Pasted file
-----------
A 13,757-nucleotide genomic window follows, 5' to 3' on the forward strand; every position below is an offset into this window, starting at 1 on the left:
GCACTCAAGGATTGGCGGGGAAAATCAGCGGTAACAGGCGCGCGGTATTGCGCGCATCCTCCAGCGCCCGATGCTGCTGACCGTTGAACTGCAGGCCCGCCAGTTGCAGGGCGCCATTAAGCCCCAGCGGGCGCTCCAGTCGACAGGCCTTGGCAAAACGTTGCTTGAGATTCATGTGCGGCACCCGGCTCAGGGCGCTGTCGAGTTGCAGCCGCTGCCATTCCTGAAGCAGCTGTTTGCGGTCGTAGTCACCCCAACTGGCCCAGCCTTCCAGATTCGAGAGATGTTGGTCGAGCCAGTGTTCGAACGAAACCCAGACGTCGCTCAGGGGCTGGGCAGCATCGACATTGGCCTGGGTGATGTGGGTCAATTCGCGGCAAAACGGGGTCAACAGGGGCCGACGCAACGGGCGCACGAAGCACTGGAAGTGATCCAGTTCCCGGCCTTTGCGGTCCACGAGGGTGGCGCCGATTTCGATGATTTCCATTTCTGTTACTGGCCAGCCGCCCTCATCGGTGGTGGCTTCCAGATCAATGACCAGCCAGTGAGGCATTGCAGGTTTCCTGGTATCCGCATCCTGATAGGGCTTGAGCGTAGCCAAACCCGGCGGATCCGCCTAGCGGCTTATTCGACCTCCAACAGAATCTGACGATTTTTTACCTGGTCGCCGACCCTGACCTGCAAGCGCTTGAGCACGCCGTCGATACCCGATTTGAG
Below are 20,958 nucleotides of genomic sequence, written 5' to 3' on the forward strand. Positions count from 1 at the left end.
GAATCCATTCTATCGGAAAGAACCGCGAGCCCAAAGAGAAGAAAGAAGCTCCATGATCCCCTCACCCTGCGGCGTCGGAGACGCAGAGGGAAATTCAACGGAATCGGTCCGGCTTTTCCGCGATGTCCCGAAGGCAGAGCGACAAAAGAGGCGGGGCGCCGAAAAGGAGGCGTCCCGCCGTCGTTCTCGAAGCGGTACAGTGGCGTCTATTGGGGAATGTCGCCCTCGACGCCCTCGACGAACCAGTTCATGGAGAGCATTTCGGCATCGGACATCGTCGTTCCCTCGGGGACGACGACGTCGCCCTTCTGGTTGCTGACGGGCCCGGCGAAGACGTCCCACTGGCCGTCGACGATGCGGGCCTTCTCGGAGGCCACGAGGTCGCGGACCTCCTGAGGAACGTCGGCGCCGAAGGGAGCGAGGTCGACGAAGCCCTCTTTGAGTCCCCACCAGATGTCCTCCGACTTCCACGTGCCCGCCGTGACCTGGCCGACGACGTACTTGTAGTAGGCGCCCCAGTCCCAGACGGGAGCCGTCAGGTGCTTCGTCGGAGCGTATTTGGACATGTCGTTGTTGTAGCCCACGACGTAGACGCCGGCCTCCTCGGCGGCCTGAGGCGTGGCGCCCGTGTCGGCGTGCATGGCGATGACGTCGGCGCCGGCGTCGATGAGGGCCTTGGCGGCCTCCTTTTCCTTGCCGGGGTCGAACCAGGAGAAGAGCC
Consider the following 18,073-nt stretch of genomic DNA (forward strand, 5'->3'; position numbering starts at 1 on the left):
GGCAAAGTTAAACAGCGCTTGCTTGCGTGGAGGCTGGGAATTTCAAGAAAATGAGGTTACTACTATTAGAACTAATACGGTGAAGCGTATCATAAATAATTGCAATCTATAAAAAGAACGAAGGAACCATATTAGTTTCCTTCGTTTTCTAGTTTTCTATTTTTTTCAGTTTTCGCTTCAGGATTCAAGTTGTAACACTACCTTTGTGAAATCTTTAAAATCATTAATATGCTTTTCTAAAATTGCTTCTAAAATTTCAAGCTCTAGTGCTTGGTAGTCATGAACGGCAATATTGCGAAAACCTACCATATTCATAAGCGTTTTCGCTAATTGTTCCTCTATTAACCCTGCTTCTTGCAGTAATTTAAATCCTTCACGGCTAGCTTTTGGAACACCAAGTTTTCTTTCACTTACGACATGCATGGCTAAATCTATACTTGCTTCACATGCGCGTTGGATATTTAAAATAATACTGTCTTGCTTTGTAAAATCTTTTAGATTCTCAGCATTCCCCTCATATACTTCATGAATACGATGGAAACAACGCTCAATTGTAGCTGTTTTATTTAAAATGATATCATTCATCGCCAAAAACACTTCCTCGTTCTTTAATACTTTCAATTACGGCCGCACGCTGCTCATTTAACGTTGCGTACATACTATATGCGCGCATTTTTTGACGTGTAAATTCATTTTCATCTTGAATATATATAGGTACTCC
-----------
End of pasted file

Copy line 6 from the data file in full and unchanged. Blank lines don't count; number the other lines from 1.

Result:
GGCAAAGTTAAACAGCGCTTGCTTGCGTGGAGGCTGGGAATTTCAAGAAAATGAGGTTACTACTATTAGAACTAATACGGTGAAGCGTATCATAAATAATTGCAATCTATAAAAAGAACGAAGGAACCATATTAGTTTCCTTCGTTTTCTAGTTTTCTATTTTTTTCAGTTTTCGCTTCAGGATTCAAGTTGTAACACTACCTTTGTGAAATCTTTAAAATCATTAATATGCTTTTCTAAAATTGCTTCTAAAATTTCAAGCTCTAGTGCTTGGTAGTCATGAACGGCAATATTGCGAAAACCTACCATATTCATAAGCGTTTTCGCTAATTGTTCCTCTATTAACCCTGCTTCTTGCAGTAATTTAAATCCTTCACGGCTAGCTTTTGGAACACCAAGTTTTCTTTCACTTACGACATGCATGGCTAAATCTATACTTGCTTCACATGCGCGTTGGATATTTAAAATAATACTGTCTTGCTTTGTAAAATCTTTTAGATTCTCAGCATTCCCCTCATATACTTCATGAATACGATGGAAACAACGCTCAATTGTAGCTGTTTTATTTAAAATGATATCATTCATCGCCAAAAACACTTCCTCGTTCTTTAATACTTTCAATTACGGCCGCACGCTGCTCATTTAACGTTGCGTACATACTATATGCGCGCATTTTTTGACGTGTAAATTCATTTTCATCTTGAATATATATAGGTACTCC